Transportation Financing Options
Before considering new funding options, the following existing funding mechanisms and revenue sources must be reviewed to determine whether they can provide the necessary resources to meet the state’s needs:
1. Re-Order the State Budget.
a. End Diversions from the State Highway Fund
The Texas Constitution (Article VIII, Section 7-a) makes clear that subject to legislative appropriation:
All taxes…on motor fuels and lubricants used to propel motor vehicles over public roadways, shall be used for the sole purpose of acquiring rights-of-way, constructing, maintaining, and policing such public roadways. [Underline emphasis added]
As of FY2011, this amounted to $40.5 billion since 2002. The majority (81 percent) of this $40.5 billion goes directly to the Texas Department of Transportation (TxDOT); however, other amounts are diverted to seven other agencies, including the Health and Human Services Commission (HHSC) and the Texas Education Agency (TEA). Ending these diversions must be a legislative priority before creating new sources of revenue or raising existing taxes and fees is contemplated.
If the constitutional language directing State Highway funds to “acquiring rights-of-way, constructing, maintaining, and policing such public roadways” is taken to justify all appropriations to TxDOT and the Department of Public Safety (which provides policing of roadways), then $560 million has been diverted away from these two agencies over the past decade. However, construing the constitutional language more exactly, it is clear that retirement, insurance, and social security payments made by TxDOT and DPS are expenditures that do not directly acquire rights-of-way, or construct, maintain, and police public highways. If these expenditures by TxDOT and DPS are included as diversions from the State Highway Fund, then $3.8 billion has been diverted from the State Highway Fund over the past decade. If legislators are concerned about transportation funding, a close examination of the expenditures from the State Highway Fund is the first step that should be taken before new sources of revenue are considered.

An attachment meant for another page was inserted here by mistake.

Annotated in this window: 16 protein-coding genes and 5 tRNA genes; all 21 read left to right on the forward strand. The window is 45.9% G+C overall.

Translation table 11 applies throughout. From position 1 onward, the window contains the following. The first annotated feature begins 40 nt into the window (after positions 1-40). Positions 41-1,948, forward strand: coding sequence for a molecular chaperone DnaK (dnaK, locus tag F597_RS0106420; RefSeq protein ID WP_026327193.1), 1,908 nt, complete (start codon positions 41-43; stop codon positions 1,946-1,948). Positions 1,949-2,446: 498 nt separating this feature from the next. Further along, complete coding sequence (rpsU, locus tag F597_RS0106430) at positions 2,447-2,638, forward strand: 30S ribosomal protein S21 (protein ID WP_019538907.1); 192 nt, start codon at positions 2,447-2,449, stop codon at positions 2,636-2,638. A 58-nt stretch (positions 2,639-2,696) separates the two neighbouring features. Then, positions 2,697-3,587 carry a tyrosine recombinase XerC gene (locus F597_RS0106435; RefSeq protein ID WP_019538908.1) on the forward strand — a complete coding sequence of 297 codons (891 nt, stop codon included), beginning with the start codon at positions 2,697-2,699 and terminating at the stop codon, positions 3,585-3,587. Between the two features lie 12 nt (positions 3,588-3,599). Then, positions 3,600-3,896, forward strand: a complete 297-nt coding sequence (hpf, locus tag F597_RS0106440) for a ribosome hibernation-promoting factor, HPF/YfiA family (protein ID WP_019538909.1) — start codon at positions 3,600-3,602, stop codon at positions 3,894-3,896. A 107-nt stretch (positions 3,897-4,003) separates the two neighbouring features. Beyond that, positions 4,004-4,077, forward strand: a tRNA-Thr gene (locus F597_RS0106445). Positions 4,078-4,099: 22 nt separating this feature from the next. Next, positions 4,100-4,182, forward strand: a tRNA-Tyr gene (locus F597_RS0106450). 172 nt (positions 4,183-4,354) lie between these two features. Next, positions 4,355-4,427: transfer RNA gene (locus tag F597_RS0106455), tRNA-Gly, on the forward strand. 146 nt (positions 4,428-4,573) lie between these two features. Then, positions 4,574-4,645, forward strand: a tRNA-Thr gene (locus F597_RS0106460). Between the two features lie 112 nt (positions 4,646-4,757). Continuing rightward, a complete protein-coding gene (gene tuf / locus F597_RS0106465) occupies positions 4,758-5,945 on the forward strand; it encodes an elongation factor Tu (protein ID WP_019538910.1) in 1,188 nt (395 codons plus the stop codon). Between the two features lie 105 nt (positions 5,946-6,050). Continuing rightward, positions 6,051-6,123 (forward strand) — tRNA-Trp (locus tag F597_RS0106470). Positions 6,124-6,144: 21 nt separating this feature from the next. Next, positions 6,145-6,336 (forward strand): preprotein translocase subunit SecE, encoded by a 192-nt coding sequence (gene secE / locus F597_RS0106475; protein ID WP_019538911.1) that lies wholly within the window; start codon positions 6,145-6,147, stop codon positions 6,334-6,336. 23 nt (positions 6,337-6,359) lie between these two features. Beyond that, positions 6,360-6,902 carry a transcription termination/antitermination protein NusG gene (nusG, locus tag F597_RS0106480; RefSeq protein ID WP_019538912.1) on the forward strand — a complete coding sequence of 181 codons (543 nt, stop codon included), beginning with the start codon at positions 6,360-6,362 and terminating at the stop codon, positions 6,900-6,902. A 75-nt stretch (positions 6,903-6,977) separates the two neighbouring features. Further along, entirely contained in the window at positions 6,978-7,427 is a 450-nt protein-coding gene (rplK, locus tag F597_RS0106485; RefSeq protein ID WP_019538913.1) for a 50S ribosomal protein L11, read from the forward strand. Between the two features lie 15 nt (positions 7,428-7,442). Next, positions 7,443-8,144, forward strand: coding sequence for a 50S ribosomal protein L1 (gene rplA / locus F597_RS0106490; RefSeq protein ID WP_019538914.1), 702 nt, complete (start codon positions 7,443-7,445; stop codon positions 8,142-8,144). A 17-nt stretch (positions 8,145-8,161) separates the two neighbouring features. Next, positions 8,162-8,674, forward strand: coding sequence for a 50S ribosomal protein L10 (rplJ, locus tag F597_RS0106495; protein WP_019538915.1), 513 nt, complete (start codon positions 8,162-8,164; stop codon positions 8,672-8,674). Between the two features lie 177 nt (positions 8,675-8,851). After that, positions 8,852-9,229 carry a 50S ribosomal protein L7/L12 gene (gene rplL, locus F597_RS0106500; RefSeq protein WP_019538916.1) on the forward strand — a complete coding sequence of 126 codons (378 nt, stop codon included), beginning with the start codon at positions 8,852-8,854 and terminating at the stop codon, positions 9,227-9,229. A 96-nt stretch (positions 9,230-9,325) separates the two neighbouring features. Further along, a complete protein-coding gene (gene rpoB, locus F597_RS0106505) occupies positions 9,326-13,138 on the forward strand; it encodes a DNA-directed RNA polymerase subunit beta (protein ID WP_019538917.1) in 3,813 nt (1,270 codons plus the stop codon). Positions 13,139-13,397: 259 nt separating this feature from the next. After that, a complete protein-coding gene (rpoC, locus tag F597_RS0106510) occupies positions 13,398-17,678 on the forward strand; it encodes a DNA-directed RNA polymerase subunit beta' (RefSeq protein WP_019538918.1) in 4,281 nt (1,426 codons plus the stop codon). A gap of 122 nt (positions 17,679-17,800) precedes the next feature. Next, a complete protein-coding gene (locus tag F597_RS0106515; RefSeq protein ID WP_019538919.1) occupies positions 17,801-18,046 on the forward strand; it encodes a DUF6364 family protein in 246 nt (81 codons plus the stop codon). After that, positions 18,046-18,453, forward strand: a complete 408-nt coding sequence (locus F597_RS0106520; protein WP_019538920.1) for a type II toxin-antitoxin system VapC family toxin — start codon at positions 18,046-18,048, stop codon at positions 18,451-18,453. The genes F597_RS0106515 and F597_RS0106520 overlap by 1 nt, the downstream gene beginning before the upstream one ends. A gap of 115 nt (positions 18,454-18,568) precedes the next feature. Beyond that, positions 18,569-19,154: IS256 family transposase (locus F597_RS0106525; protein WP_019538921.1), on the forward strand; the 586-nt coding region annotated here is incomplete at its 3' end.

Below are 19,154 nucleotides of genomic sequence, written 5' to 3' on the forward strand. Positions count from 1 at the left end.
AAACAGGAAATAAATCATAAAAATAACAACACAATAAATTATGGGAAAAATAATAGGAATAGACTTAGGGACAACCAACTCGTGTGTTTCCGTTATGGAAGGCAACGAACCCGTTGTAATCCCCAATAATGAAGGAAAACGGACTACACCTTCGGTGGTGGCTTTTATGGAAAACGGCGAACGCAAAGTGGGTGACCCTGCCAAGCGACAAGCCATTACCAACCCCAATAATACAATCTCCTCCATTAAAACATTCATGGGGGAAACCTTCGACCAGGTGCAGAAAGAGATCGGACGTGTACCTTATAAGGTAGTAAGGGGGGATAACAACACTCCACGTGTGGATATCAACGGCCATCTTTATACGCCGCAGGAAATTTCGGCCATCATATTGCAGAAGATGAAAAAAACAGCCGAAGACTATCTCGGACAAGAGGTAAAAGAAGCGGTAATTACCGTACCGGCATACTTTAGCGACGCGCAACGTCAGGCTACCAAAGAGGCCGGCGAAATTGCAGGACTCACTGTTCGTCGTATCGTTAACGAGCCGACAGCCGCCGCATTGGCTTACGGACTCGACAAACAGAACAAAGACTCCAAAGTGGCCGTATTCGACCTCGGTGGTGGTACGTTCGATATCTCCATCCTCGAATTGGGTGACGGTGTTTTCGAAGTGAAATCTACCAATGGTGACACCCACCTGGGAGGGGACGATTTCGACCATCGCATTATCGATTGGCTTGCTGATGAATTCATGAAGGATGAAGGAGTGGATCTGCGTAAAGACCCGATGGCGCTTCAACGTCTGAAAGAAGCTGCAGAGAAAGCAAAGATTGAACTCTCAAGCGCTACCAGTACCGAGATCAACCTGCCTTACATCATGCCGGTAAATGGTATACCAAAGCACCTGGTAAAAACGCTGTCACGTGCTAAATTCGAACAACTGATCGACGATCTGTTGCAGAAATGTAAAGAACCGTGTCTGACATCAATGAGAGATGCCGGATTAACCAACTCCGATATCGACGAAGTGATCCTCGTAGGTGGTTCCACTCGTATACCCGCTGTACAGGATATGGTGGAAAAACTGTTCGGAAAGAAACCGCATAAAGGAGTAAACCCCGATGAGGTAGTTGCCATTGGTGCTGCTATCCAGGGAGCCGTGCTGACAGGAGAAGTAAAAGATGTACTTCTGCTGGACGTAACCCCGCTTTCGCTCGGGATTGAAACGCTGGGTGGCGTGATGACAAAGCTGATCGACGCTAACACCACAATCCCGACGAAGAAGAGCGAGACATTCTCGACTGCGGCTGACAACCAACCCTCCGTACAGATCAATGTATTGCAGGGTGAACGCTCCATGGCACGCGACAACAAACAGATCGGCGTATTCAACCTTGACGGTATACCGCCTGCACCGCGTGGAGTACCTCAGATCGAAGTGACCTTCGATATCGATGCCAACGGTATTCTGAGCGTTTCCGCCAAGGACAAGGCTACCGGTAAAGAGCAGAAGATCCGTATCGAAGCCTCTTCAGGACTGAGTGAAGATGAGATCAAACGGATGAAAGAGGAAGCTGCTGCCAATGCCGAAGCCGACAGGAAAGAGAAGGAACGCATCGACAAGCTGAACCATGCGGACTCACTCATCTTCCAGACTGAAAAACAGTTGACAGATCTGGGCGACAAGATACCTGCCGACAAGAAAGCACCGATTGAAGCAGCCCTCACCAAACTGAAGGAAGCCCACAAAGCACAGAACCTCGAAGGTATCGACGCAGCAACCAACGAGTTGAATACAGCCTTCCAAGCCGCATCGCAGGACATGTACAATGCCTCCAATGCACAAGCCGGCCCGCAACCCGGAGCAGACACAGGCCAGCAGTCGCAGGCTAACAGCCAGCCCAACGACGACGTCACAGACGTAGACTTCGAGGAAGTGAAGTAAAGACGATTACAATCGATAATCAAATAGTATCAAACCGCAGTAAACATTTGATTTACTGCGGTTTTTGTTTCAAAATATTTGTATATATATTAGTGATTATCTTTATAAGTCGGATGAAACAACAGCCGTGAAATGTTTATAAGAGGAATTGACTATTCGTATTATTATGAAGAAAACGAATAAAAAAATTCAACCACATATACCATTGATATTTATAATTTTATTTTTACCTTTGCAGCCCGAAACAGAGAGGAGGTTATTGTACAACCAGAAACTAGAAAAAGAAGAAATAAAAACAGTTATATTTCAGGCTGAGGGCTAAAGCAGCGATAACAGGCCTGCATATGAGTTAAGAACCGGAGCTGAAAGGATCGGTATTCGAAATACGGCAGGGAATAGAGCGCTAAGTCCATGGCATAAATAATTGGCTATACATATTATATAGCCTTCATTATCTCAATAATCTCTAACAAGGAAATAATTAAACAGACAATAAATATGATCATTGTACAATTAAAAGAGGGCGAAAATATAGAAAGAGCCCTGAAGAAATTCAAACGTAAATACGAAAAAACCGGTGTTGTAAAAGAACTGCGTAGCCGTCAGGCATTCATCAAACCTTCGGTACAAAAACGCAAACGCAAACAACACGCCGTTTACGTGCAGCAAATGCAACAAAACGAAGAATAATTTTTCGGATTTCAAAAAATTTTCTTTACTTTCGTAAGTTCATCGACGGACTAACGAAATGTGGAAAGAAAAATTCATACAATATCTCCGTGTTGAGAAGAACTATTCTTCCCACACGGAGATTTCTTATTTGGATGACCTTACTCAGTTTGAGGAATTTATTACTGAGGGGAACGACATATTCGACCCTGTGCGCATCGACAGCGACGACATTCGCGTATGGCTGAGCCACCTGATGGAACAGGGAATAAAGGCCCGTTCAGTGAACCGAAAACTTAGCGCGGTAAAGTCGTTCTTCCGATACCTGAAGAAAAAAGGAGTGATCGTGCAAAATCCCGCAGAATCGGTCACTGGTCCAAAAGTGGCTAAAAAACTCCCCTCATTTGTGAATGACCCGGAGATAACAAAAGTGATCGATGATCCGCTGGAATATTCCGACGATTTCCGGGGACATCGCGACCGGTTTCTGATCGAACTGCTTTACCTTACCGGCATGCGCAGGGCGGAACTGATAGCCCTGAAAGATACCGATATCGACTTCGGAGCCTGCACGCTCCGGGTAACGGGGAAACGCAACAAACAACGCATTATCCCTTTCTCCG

This is not to argue that the Legislature should not meet the state’s obligations to current and former employees of TxDOT and DPS, but merely to note that the plain language of the constitution demands that highway funds be spent on highway construction, maintenance, and policing. Legislators could apply the principle of truth-in-taxation by devoting highway funds to these narrow items, while appropriating other funds from General Revenue to pay for other obligations borne by TxDOT and DPS.